Whistler, BC (PRWEB) March 14, 2007
Surveys conducted over the past ten years show a continued booming growth within the North American Spa Industry. This trend has encouraged hotels and resort operators to add increasingly larger, more sophisticated and more lavish spas to their resorts, each often claiming to be different from and/or superior to their competitors in treatment styles, modalities and atmosphere. These spas, for the most part, are independent businesses within their respective hotels, and competing for the same seasonal Vacationer in a highly competitive market. The challenge to these operators, many of whom are not part of their hotels' much larger marketing budgets, is to capture their market share despite the competition from restaurants, retail, other leisure activities and, of course, other spas. This is especially true when the spas are located in markets with a large share of international travelers. For Taman Sari Royal Heritage Spa, this presents a challenge as well as an opportunity.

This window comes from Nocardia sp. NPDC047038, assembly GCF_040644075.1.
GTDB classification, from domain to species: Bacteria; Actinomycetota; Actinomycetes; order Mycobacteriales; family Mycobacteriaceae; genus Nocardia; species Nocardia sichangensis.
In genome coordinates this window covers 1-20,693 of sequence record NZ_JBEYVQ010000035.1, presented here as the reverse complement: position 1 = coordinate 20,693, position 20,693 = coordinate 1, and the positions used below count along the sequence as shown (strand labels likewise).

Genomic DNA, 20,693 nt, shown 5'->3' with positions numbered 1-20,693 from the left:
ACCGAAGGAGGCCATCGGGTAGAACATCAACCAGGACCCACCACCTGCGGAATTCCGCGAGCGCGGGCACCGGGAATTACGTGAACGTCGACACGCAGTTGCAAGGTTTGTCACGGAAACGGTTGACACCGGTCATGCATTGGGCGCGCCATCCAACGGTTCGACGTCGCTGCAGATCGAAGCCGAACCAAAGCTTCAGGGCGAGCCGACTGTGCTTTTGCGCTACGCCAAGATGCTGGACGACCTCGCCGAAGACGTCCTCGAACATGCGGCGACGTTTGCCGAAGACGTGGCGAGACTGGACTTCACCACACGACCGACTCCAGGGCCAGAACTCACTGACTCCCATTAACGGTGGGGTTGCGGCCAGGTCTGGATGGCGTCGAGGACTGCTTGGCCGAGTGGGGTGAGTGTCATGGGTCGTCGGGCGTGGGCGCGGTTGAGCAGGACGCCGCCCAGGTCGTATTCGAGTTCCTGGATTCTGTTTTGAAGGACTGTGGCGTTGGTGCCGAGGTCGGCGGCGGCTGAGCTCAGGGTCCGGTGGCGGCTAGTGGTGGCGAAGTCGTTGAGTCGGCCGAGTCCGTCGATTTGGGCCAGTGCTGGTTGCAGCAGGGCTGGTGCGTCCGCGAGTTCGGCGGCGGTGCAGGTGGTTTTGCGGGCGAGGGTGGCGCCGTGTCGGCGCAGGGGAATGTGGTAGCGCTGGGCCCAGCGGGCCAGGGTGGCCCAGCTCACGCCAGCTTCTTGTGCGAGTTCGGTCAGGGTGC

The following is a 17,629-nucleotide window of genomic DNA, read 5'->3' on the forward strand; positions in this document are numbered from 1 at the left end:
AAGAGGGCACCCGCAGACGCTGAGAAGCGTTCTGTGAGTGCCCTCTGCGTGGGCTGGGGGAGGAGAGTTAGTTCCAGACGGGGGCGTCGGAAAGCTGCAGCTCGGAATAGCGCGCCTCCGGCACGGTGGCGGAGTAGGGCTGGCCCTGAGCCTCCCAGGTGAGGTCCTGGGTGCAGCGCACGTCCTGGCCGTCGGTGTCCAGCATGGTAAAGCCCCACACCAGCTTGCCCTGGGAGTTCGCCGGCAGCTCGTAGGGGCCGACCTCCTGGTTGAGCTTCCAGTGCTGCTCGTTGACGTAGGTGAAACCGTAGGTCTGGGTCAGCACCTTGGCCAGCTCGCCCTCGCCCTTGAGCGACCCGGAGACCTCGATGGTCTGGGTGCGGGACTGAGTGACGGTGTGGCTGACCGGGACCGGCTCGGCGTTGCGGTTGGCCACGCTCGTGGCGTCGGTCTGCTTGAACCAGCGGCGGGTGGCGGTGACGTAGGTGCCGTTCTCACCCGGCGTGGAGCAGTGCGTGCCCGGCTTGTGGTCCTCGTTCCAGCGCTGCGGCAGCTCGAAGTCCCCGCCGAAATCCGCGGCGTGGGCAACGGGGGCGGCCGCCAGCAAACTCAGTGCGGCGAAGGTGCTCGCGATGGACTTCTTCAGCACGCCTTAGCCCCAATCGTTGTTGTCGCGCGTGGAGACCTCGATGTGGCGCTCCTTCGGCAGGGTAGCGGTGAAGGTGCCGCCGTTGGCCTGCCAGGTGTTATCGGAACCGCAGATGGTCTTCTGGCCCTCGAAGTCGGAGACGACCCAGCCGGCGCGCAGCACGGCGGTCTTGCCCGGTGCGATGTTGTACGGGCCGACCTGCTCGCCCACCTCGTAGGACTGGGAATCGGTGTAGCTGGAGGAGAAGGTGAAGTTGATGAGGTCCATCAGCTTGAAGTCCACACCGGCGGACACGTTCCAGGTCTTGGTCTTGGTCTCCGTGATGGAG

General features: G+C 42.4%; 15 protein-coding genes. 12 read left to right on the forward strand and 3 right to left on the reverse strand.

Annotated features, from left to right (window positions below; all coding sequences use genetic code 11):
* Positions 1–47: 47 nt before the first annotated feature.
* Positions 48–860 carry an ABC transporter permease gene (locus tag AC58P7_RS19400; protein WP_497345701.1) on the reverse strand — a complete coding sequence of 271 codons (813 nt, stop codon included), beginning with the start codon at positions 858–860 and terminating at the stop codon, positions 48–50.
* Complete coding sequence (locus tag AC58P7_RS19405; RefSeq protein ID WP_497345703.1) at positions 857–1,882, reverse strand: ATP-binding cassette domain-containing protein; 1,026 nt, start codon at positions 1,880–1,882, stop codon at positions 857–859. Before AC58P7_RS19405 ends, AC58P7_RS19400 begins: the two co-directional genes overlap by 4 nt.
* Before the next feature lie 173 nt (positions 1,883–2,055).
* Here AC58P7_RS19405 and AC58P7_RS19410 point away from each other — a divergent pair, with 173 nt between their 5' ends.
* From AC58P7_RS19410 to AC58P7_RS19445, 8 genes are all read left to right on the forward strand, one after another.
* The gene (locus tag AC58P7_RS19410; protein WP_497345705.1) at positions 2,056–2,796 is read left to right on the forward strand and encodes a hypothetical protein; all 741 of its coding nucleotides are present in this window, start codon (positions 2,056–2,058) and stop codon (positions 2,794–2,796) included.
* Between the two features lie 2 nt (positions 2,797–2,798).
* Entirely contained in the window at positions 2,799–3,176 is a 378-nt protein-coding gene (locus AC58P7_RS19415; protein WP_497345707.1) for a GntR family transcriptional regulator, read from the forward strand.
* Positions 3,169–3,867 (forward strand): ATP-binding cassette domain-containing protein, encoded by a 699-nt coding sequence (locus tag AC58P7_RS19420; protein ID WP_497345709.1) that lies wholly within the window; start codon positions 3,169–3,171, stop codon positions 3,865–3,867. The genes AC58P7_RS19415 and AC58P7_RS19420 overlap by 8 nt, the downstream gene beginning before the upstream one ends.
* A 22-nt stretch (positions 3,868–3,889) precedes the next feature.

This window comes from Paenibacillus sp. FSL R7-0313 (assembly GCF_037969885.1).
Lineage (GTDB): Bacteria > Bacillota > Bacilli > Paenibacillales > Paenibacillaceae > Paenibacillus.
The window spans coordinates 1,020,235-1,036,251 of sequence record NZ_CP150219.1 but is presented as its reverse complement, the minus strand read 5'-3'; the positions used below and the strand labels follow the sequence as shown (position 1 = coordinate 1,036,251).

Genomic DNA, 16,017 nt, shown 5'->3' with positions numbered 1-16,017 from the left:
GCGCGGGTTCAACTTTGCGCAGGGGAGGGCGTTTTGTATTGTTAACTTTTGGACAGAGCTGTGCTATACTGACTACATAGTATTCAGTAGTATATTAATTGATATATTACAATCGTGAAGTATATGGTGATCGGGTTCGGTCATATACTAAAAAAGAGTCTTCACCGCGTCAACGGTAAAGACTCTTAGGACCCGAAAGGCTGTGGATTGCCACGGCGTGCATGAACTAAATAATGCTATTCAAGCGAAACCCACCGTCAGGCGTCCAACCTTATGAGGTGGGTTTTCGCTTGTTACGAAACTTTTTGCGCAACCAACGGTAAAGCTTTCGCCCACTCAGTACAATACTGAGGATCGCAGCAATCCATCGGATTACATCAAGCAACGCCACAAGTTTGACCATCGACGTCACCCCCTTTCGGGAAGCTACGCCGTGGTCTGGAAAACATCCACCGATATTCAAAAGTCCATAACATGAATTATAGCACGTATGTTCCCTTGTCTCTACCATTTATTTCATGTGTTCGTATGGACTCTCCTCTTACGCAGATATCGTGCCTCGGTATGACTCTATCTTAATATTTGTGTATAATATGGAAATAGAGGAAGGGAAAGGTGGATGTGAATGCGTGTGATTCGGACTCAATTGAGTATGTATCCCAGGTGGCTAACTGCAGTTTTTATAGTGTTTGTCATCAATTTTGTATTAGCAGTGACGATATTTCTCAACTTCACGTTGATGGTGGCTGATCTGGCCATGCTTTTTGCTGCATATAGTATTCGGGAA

In Whistler, the growth in spas over the past five years has nearly doubled, while the number of tourist visits has been in a decline since 2001. This has been attributed partially to lower recorded snowfalls in 2003 and 2004 and to growing competition from other B.C. ski areas, according to the Tourism Sector Monitor, August 2005. Some hotel operators are asking whether the ski industry alone will be enough to sustain a healthy economy for the resort in the future. Is this why spas are proliferating in so many of Whistler's hotels? Why aren't Hotel operators opening larger restaurants, more retail stores or other leisure activities operators? Why do we need more Spas in the Resort? Could it be due to the promise of higher tourist volumes leading up to the 2010 Olympic Games slated for Whistler? Or is it due to market demand and consumer driven? What could we do to sustain growth for the long term and yet maintain profitable business year round?